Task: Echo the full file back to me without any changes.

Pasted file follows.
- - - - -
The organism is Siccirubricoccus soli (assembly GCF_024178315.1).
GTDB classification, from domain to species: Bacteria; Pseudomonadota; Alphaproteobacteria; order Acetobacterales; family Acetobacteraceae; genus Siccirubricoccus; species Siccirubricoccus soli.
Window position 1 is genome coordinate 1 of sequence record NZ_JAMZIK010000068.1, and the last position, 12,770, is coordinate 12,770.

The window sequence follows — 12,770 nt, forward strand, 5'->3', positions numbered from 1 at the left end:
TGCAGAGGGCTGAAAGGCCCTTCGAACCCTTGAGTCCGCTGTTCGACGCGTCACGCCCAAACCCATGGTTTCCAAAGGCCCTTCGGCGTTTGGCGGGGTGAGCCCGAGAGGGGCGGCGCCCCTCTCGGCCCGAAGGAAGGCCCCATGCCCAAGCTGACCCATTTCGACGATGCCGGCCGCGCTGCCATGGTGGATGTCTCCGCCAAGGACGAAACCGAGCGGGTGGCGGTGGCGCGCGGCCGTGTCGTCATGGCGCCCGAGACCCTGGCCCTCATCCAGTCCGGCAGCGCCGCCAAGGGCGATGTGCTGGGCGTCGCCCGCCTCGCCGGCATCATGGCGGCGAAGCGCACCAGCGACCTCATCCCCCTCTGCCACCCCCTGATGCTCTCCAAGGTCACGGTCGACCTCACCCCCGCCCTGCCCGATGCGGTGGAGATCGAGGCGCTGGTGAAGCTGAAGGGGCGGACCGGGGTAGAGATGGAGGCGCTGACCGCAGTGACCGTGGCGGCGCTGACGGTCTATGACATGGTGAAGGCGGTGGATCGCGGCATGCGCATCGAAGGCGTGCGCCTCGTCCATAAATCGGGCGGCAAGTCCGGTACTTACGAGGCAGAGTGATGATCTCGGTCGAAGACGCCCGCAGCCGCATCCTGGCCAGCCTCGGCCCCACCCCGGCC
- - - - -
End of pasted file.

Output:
The organism is Siccirubricoccus soli (assembly GCF_024178315.1).
GTDB classification, from domain to species: Bacteria; Pseudomonadota; Alphaproteobacteria; order Acetobacterales; family Acetobacteraceae; genus Siccirubricoccus; species Siccirubricoccus soli.
Window position 1 is genome coordinate 1 of sequence record NZ_JAMZIK010000068.1, and the last position, 12,770, is coordinate 12,770.

The window sequence follows — 12,770 nt, forward strand, 5'->3', positions numbered from 1 at the left end:
TGCAGAGGGCTGAAAGGCCCTTCGAACCCTTGAGTCCGCTGTTCGACGCGTCACGCCCAAACCCATGGTTTCCAAAGGCCCTTCGGCGTTTGGCGGGGTGAGCCCGAGAGGGGCGGCGCCCCTCTCGGCCCGAAGGAAGGCCCCATGCCCAAGCTGACCCATTTCGACGATGCCGGCCGCGCTGCCATGGTGGATGTCTCCGCCAAGGACGAAACCGAGCGGGTGGCGGTGGCGCGCGGCCGTGTCGTCATGGCGCCCGAGACCCTGGCCCTCATCCAGTCCGGCAGCGCCGCCAAGGGCGATGTGCTGGGCGTCGCCCGCCTCGCCGGCATCATGGCGGCGAAGCGCACCAGCGACCTCATCCCCCTCTGCCACCCCCTGATGCTCTCCAAGGTCACGGTCGACCTCACCCCCGCCCTGCCCGATGCGGTGGAGATCGAGGCGCTGGTGAAGCTGAAGGGGCGGACCGGGGTAGAGATGGAGGCGCTGACCGCAGTGACCGTGGCGGCGCTGACGGTCTATGACATGGTGAAGGCGGTGGATCGCGGCATGCGCATCGAAGGCGTGCGCCTCGTCCATAAATCGGGCGGCAAGTCCGGTACTTACGAGGCAGAGTGATGATCTCGGTCGAAGACGCCCGCAGCCGCATCCTGGCCAGCCTCGGCCCCACCCCGGCC